“Many of these cases of (sexual) molestation could be avoided given a healthy relationship between parents,” Archbishop Jozef Michalik, head of Poland’s Episcopate told the Polish PAP news agency in Warsaw.
“We often hear that this inappropriate attitude (pedophilia), or abuse, manifests itself when a child is looking for love,” Archbishop Michalik said.
In the House, 47 representatives say they’re donating to charity or the Treasury, while 65 are not accepting a paycheck and two are undecided.
Seven House members, however, say they’re keeping their salary– Rep. Debbie Wasserman Schultz, D-Florida; Rep. Danny Davis, D-Illinois; Rep. Todd Rokita, R-Indiana; Rep. William ‘Lacy’ Clay, Jr., D-Missouri; Rep. Howard Coble, R-North Carolina; Rep. Susan Brooks, R-North Carolina; Rep. Renee Ellmers, R-North Carolina.
“I need my paycheck. That’s the bottom line,” Ellmers told North Carolina station WTVD in a phone interview. “I understand that maybe there are members who are deferring their paychecks and that’s admirable,” said Ellmers. “I’m not in that position.”
Today in Bandar Seri Begawan, Brunei, representatives from the United States and 11 other nations begin the latest round of negotiations over the Trans-Pacific Partnership, a multinational trade agreement. The pact is intended to lower tariffs and other barriers to commerce, a vitally important economic goal. But if it is achieved at the expense of people’s health, the United States and countries around the world will be worse off for it.
The early drafts of the agreement included a “safe harbor” provision protecting nations that have adopted regulations on tobacco — like package warnings and advertising and marketing restrictions — because of “the unique status of tobacco products from a health and regulatory perspective.” This provision would have prevented the tobacco industry from interfering with governments’ sovereign right to protect public health through tobacco control laws.
Countries (and cities) that have adopted such regulations have had great success reducing smoking rates and saving lives. In New York City, where we have adopted some of the most comprehensive tobacco policies in the world, the smoking rate among adults has fallen by nearly one-third, and among high school students it has been cut in half. This progress helped to increase average life expectancy: in 2010, it was 80.9 years in the city, more than two years longer than in the country as a whole.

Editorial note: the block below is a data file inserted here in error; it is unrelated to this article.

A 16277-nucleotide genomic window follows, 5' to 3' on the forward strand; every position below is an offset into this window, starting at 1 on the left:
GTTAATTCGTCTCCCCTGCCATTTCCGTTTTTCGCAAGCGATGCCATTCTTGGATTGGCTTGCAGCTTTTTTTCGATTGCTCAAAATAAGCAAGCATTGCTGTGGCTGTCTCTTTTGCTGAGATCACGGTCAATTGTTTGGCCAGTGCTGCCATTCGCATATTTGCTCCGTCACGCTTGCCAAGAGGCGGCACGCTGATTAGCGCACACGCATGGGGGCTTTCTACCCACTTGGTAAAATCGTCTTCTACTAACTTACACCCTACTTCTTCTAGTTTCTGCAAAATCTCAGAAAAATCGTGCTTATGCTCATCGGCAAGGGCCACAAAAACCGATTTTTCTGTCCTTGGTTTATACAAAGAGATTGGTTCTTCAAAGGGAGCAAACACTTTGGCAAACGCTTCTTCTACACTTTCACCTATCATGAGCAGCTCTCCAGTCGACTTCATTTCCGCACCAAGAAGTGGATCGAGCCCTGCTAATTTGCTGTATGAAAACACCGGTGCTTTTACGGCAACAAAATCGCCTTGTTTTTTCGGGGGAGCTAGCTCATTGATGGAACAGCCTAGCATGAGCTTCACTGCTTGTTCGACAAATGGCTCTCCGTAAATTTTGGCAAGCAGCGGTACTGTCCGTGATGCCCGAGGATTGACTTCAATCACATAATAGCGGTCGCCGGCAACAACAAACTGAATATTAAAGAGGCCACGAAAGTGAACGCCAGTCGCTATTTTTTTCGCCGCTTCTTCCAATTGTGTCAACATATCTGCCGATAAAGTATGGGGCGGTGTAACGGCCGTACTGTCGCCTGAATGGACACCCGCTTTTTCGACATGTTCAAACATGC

This week, however, the Obama administration bowed to pressure from the tobacco industry and dumped the safe harbor provision from the trade compact. The tobacco industry was joined by other business interest groups that were fearful that the safe harbor provision would lead to other products’ being singled out in future trade accords.
So instead of the safe harbor, the Obama administration is now calling for a clause requiring that before a government can challenge another’s tobacco regulation under the treaty, their health authorities must “discuss the measure.” The administration will also try to ensure that a general exception for matters to protect human life or health (typical in trade agreements) applies specifically to tobacco regulation.
Israel wants to pay university students to post pro-Israel messages on social media networks, and officials say they won’t need to identify themselves as government -linked.
The International Olympic Committee has confirmed a fear that has overcome the LGBT and sports communities this month: a provision in the IOC charter that calls for the punishment of athletes who make political or religious displays will be enforced during the 2014 Winter Olympics.
When asked if the IOC planned to create a “safe space” of sorts for LGBT and allied athletes, journalists, contractors and other foreigners visiting Russia for the Olympics, officials told Gay Star News, “Regarding your suggestions, the IOC has a clear rule laid out in the Olympic Charter (Rule 50) which states that the venues of the Olympic Games are not a place for proactive political or religious demonstration.”